Chapter 1 Transportation and Geography

Report
THE GEOGRAPHY OF
TRANSPORT
SYSTEMS Chapter 1 – Transportation
THIRD EDITION
and Geography
APPLICATIONS
Copyright © 1998-2015, Jean-Paul Rodrigue, Dept. of Global Studies & Geography,
Hofstra University, Hempstead, NY, 11549 USA.
[email protected]
You may use the figures within for educational purposes only. No modification or
redistribution permitted.
For more information: http://people.hofstra.edu/geotrans
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• Information cited from this document should be referred as: Rodrigue, J-P et al. (2009) The Geography of Transport
Systems, Hofstra University, Department of Global Studies & Geography, http://people.hofstra.edu/geotrans.
Copyright © 1998-2015, Dr. Jean-Paul Rodrigue, Dept. of Global Studies & Geography, Hofstra University. For personal or classroom use ONLY. This material (including graphics) is not public domain and cannot be
published, in whole or in part, in ANY form (printed or electronic) and on any media without consent. This includes conference presentations. Permission MUST be requested prior to use.
THE GEOGRAPHY OF
TRANSPORT
SYSTEMS
Strategic Maritime Passages
THIRD EDITION
Application 2
Copyright © 1998-2015, Dr. Jean-Paul Rodrigue, Dept. of Global Studies & Geography, Hofstra University. For personal or classroom use ONLY. This material (including graphics) is not public domain and cannot be
published, in whole or in part, in ANY form (printed or electronic) and on any media without consent. This includes conference presentations. Permission MUST be requested prior to use.
Maritime Shipping Routes and Strategic Locations
Copyright © 1998-2015, Dr. Jean-Paul Rodrigue, Dept. of Global Studies & Geography, Hofstra University. For personal or classroom use ONLY. This material (including graphics) is not public domain and cannot be
published, in whole or in part, in ANY form (printed or electronic) and on any media without consent. This includes conference presentations. Permission MUST be requested prior to use.
Potential Impacts of Transoceanic Passages and Canals
Operational Impacts
• Improved capacity, reliability and transit time.
• Lower unit costs.
Substitution Impacts
• Cargo diversion.
• Changes in routing and transshipment.
Induced Impacts
• New and expanded trade relations.
• Development of transshipment hubs and logistics zones.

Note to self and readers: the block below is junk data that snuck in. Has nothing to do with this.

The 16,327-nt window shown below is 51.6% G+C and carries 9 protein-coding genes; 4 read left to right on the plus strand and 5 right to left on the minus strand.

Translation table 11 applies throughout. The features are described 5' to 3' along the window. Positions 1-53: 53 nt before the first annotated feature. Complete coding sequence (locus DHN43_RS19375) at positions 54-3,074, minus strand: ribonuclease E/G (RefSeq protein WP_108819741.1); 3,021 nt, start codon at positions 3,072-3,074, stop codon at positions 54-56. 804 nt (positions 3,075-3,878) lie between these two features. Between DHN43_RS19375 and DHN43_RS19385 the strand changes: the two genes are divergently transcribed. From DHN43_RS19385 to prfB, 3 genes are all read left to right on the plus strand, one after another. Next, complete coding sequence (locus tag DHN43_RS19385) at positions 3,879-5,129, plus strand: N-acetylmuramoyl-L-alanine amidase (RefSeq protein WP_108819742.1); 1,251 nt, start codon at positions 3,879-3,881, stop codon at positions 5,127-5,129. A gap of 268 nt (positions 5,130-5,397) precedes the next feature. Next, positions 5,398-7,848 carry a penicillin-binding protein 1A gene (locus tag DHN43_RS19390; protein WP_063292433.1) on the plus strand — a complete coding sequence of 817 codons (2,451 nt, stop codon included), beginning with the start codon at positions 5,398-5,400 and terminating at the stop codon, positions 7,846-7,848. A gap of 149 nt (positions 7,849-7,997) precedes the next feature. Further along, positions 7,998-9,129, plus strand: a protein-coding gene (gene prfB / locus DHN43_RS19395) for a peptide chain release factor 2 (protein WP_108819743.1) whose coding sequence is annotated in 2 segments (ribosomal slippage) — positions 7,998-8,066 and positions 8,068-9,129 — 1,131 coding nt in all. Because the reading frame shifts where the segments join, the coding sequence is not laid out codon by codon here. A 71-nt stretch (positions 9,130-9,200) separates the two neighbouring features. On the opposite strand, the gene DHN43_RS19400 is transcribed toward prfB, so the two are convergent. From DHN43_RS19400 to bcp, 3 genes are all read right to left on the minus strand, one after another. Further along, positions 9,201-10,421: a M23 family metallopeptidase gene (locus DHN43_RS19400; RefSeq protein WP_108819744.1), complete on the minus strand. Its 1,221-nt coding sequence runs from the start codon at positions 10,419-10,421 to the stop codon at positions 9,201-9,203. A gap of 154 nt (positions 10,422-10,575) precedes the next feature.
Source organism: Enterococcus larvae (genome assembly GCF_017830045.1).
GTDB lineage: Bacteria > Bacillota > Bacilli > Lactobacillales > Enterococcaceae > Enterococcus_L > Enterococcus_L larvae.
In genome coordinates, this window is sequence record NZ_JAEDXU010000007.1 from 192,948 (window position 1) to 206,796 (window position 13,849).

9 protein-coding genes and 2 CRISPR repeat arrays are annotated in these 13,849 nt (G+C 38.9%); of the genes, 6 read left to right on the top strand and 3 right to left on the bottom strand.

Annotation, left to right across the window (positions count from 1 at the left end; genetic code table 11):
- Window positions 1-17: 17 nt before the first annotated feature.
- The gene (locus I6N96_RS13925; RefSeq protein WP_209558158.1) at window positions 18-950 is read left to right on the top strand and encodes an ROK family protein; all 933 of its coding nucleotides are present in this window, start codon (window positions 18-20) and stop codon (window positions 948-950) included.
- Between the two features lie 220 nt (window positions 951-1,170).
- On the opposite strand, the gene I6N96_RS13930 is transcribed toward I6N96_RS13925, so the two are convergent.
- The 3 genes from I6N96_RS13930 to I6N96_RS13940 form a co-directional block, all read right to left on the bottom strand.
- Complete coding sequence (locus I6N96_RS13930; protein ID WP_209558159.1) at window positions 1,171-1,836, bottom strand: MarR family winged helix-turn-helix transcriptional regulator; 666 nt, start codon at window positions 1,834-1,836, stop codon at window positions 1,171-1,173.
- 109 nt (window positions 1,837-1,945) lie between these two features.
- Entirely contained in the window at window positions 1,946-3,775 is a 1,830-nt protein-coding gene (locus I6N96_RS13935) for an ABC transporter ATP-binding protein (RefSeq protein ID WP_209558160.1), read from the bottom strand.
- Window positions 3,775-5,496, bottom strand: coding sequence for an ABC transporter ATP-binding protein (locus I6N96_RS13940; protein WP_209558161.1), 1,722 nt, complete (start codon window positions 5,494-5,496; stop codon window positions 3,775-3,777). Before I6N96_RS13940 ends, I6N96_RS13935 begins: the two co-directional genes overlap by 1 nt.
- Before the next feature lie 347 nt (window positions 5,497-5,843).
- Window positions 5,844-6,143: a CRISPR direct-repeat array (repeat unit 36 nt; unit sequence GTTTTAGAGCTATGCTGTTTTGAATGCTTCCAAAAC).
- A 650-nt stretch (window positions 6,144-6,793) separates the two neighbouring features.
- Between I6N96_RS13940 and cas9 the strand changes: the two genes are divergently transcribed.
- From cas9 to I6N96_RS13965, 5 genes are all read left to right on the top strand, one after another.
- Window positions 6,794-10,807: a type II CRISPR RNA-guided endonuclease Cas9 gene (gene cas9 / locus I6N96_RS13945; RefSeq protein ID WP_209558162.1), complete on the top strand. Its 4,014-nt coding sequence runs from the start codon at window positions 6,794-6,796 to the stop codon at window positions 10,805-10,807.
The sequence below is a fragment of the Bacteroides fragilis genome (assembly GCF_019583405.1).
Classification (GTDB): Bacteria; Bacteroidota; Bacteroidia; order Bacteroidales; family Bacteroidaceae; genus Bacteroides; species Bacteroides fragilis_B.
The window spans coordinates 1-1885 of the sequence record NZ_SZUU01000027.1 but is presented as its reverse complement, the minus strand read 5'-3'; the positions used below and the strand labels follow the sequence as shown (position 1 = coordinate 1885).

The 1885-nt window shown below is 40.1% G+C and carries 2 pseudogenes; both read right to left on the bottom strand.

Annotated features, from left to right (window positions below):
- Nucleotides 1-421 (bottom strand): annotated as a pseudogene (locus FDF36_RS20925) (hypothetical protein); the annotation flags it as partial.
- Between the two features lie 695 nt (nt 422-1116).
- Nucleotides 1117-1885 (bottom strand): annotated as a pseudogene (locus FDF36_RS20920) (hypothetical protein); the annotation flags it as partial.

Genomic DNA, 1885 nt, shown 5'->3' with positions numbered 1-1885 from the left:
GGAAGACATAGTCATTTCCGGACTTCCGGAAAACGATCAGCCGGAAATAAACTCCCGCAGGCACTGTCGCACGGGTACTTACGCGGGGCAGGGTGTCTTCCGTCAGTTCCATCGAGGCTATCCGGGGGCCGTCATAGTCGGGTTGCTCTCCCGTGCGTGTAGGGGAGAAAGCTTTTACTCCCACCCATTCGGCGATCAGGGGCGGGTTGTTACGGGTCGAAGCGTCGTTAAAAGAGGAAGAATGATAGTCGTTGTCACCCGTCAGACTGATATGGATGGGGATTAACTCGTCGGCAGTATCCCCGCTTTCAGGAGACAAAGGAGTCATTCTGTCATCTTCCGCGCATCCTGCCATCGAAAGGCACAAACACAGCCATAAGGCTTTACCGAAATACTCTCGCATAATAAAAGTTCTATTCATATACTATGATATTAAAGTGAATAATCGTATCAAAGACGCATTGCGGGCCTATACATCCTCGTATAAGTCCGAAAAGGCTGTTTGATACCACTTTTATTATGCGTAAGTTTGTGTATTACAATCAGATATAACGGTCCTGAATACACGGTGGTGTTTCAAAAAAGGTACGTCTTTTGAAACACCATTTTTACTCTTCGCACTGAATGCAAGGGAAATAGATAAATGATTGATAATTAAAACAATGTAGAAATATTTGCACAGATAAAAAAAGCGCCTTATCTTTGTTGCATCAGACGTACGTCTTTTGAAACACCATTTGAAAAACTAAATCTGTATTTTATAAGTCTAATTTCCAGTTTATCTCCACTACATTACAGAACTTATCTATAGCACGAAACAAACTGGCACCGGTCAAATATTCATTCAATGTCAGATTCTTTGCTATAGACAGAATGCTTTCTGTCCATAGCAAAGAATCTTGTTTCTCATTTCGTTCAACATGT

Copyright © 1998-2015, Dr. Jean-Paul Rodrigue, Dept. of Global Studies & Geography, Hofstra University. For personal or classroom use ONLY. This material (including graphics) is not public domain and cannot be
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Capacity of Key Strategic Passages
Panama
Suez
Malacca
Minimum depth
12 meters (40 feet)
16 meters (58 feet)
21 meters (68 feet)
Length
64 km
190 km
800 km
Standard
Panamax
Suez-max
Malacca-max
Ship capacity
65,000 dwt
210,000 dwt
240,000 dwt
TEU equivalent
4,500
12,000
20,000
Transits (day/year)
36 / 14,000
47 / 17,000
210 / 75,000
Average transit time
16.5 hours
10 to 12 hours
20 hours
Share of global maritime
trade
About 4%
About 9%
About 30%
Copyright © 1998-2015, Dr. Jean-Paul Rodrigue, Dept. of Global Studies & Geography, Hofstra University. For personal or classroom use ONLY. This material (including graphics) is not public domain and cannot be
published, in whole or in part, in ANY form (printed or electronic) and on any media without consent. This includes conference presentations. Permission MUST be requested prior to use.
Maritime Chokepoints: Capacity, Limitations and Threats
Chokepoint
Crossings
(2009)
Additional Capacity
Limitation
Threat (disruption
potential)
Hormuz
50,000
Limited
Narrow corridors (two 3
km wide channels)
Iran
Bab-el-Mandeb 22,000
Substantial
Narrow corridors
Piracy / Terrorism
Suez
17,000
Some
200,000 dwt and convoy
size
Political instability in
Egypt, Terrorism
Bosporus
50,000
Very limited
Ship size and length;
210,000 dwt
Restrictions by Turkey;
navigation accident
Malacca
60,000
Substantial
300,000 dwt
Piracy
Panama
14,000
Limited (expansion in
2014)
65,000 dwt (120,000 dwt
after expansion)
No significant